Pancouver-Logo

Become a Cultural Navigator

Become a Cultural Navigator

Poet Cathy Xinman shows love of nature and humanity—and deep opposition to racism—in Chinese and English verse

Cathy Xinman
Vancouverite Cathy Xinman recently spoke about her anti-racist poems to a Chinese seniors group.

Cathy Xinman is doing something unusual in the Canadian literary world. The longtime Vancouver resident writes poems in two languages with radically different alphabetical structures.

One of her poetry books, Where You Love Yourself, is entirely in English. Another book, Flowers Kiss the Sun, is comprised of Chinese poems.

Xinman, a director of the Chinese Poetry Society of Canada, recently talked to Pancouver about her passion for writing, which began in her childhood in China’s Hunan province. (Pancouver associate editor Becky Tu provided translations when Xinman spoke in Mandarin.)

According to Xinman, she grew up in an isolated, small community, not far from the bustling metropolis of Changsha.

“You can only reach the town by the river,” Xinman says.

Because it was so shut off from the world, she spent enormous amounts of time in nature, reading poetry. The beauty of the Chinese countryside inspired her to write her own poems, some of which were published in a local newspaper. Later, more work was published in Singapore.

“The central theme would be love—love for life, for nature, and the ability to love each other as humans,” Xinman says.

About 20 years ago, she immigrated to Canada.

“I was thinking about children and their education,” Xinman says. “One of the bigger thoughts was having a different kind of education.”

She has a son and a daughter. However, she still acknowledges feeling a sense of isolation as an immigrant to Canada. This is reflected in one of her poems on her website.

Cathy Xinman Where You Love Yourself
Cathy Xinman’s English-language collection of poems, Where You Love Yourself, is on Amazon.

Xinman highlights beauty

“You Will be Amazed by my Poetry” reads like a child’s letter to her mother, commenting on majestic maple leaves, including one that lands on her nose.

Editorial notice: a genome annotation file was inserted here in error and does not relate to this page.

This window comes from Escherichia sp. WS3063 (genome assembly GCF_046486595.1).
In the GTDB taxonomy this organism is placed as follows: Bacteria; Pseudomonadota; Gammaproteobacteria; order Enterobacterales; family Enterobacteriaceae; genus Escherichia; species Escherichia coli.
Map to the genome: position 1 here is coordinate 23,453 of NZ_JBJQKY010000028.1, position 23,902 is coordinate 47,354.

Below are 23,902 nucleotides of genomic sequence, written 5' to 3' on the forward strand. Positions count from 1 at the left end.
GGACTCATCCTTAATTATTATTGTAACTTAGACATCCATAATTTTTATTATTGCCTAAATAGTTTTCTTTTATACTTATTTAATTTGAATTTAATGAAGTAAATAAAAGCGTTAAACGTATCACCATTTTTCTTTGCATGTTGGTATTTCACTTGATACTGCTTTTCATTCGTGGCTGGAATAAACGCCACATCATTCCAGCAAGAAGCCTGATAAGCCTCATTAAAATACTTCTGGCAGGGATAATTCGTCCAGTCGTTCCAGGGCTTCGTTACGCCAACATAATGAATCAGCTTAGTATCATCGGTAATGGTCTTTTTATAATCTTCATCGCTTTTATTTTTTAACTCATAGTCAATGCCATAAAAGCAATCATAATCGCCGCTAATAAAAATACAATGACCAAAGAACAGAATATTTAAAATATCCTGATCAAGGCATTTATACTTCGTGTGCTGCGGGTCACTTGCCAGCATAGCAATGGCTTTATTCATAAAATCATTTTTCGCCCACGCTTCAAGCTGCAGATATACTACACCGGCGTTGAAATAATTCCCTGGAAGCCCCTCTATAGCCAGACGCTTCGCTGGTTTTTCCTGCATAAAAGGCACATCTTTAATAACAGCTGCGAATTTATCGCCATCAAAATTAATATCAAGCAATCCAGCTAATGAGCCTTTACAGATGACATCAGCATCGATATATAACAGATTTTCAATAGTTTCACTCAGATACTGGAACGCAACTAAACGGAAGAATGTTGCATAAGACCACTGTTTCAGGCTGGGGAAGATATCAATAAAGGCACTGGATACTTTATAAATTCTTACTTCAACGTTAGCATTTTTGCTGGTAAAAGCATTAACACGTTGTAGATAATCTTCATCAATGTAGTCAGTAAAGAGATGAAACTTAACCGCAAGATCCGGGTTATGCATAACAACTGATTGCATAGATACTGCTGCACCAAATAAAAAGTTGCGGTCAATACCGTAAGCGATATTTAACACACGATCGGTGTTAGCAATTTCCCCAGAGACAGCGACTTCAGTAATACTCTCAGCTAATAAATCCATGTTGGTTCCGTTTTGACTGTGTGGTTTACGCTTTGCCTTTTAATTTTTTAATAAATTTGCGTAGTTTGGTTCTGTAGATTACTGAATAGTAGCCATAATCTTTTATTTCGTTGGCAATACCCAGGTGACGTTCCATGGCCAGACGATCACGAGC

“Even though there are a lot of painful things that might have been an inspiration, I want to highlight the beauty,” Xinman says. “I used the children’s point of view to express these painful things because I want to hold onto the hope. We can still be children.”

Xinman works as an accountant and for many years, some acquaintances didn’t know she was a writer. She only shared this with close friends.

Then about five years ago, Xinman began writing in English. This came after her grandmother and father died within six months of each other. In processing her grief, she attended church, where the ministers spoke English.

“I listened in English and the poems came out in English,” she says.

In recent years, Xinman has become alarmed by anti-Asian hatred. Once again, she has put her feelings into words in poems such as “I Shall Raise My Fist” and “I Still Believe”.

In “I Shall Raise My Fist” Xinman writes about the racist defacement of the Dr. Sun Yat-Sen Classical Chinese Garden and the Millennium Gate in Vancouver’s Chinatown.

“How can I help you arise and resist?” the poet asks in one verse. “All I have is poems. / Let me recite one for you / a poem by Martin Luther King / a poem that still raises my spirits. / You have suddenly awakened me / awakened me in a dream / and now I have no alternative / but to raise my fist / in protest.”